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I’m hard pressed to think of someone else in higher ed who is more influential in starting conversations about teaching and learning than James Lang (Cheating Lessons and Small Teaching), and writing recently at the Chronicle, he started a conversation about group projects, using his daughter’s frustrating experiences as a college sophomore as examples of the kinds of things that students who hate group projects routinely experience.

If you say the words “group project” in front of a typical college student, be prepared for some kind of moaning sound, like they’re in the midst of an attack of appendicitis. 

In fact, I’m confident if you offered some students a choice between minor surgery and a 10-week long group project, they’d opt for the minor surgery. 

And yet, group projects are ubiquitous in higher ed.

Lang says, “If you are assigning and grading group projects and: (a) not giving your students any explicit guidance or resources for how to work together effectively, and (b) not checking in and intervening when groups show signs of dysfunction, then you are engaging in pedagogical malpractice.”

I agree. Assigning a group project without also supporting students in navigating the group part of the work is not just to risk, but to guarantee some kind of disaster.

As both a student and instructor, I was once a dedicated loather of group projects myself. As a student, if at all possible, I would drop any class that promised a group project.[1] As an instructor, I would not assign them, no matter how tempting a large class size might have made them seem as a mechanism to reduce the amount of grading.

And then I found myself teaching a course called Communication Skills at Virginia Tech, where group projects were a mandatory part of the course. I don’t know that I groaned out loud like someone was prodding an inflamed organ when I found this out, but I was certainly feeling it on the inside.

Fortunately, I was working under the guidance of Professor Marlene Preston, who had designed the Comm Skills curriculum, and who helped me see that if you want students to succeed in a group project, you must treat the group work as an important part of the curriculum itself.

Later, when I moved on to Clemson and was teaching a 12-week long group project in a technical writing course, I drew upon all I’d learned, and – I’m being serious here – teaching that course became one of the real pleasures of my entire career preciscely because of the group project.

Many students even agreed with this after completing the group project in that technical writing course, expressing gratitude to have had the opportunity to learn how to work effectively in groups, often citing how they anticipated that learning being useful to them in their future endeavors.

Indeed, if you think about it, the average adult’s working life will likely resemble one long group project. Even faculty who do much of their work as a solo enterprise will find themselves having to collaborate as part of a larger department and college.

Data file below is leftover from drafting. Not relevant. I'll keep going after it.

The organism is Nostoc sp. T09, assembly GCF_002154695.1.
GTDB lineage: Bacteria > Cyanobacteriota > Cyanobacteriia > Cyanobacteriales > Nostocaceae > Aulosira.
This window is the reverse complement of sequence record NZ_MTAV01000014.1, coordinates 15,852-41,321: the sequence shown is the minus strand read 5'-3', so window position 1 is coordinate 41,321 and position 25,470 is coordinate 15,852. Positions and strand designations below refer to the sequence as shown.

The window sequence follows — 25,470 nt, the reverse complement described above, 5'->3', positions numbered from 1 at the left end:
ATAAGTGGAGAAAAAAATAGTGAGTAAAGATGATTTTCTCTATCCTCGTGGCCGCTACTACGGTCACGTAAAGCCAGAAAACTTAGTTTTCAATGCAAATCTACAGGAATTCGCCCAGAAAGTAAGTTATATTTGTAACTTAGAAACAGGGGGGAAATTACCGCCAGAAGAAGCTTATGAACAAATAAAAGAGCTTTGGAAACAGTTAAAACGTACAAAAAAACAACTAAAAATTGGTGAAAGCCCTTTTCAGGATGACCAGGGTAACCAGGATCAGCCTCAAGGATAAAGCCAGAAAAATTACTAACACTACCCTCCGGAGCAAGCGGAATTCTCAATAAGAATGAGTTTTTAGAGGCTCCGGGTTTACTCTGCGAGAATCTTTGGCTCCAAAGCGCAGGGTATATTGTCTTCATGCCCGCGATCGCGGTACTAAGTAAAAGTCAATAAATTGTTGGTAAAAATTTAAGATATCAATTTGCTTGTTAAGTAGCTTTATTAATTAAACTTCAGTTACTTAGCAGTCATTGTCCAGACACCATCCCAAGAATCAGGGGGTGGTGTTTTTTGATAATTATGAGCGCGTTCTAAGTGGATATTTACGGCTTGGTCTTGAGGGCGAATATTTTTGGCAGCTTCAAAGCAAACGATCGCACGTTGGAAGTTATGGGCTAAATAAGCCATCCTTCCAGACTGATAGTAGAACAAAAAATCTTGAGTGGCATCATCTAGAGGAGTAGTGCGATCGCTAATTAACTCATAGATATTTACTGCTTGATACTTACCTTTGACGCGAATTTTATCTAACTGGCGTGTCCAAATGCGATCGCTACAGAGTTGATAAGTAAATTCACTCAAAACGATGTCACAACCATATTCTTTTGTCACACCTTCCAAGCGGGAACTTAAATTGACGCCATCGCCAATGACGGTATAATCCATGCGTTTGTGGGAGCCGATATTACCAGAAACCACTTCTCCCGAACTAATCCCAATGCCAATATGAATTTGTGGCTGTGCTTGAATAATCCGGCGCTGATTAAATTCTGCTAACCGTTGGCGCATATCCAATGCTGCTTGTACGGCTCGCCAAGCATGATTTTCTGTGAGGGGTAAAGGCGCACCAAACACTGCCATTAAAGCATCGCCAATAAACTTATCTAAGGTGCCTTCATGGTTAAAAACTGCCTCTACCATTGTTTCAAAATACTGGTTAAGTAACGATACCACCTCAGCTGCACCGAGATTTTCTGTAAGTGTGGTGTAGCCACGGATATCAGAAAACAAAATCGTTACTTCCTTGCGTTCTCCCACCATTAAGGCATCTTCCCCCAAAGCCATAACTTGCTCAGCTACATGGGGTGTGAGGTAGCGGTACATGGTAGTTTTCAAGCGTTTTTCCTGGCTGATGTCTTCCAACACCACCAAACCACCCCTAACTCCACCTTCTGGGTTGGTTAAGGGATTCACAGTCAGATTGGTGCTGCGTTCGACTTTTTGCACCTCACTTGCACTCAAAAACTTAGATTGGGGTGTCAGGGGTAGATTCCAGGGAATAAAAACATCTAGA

There is never a guarantee that a group project will turn out successfully, but there are a number of things I learned over the years that I pass on here for others to make use of as they see fit.


Embrace process as more important than product

I think this is good advice in general, and often results in improved end results, but it’s extra important in group projects. Recognizing that the journey itself is where the learning is happening, as opposed to being housed in that end product reorients how both instructors and students see the group project. 

This may also require an adjustment in how projects are assessed. If you say that the process is important, but only grade the product, students get the message and all the negative behaviors Lang describes (unequal contributions, social loafing, etc…) come into play. 

Assessment should always reflect what the course claims to value. 


Be transparent with students

At the start of the project, I encourage students to own their feelings when it comes to group projects, even declaring a Festivus Holiday airing of the grievances about group projects at the very start allowing them to vent amongst each other about past negative experiences.[2]

Acknowledging that group projects are hard and it takes effort and care to keep them going off the rails orients students to what they’re going to be facing and in my experience increases initial buy-in.

I also remind them that if they played sports or did band or theater or had a job that went well, they’ve likely had success in a group project, it’s merely that they didn’t realize they were in a group project at the time. Showing them that they have collaborated successfully in the past shows them it can be done in the future as well.


Make sure the group project is something that is properly done in groups

I sometimes see folks take assignments that are better done as individuals (like a standard class paper) and try to port them to a group project. This is a mistake. The best results on group projects come from designing an experience that requires a group effort and division of labor to complete, while also benefitting from collaborative deliberation and problems solving of the “wisdom of crowds” variety.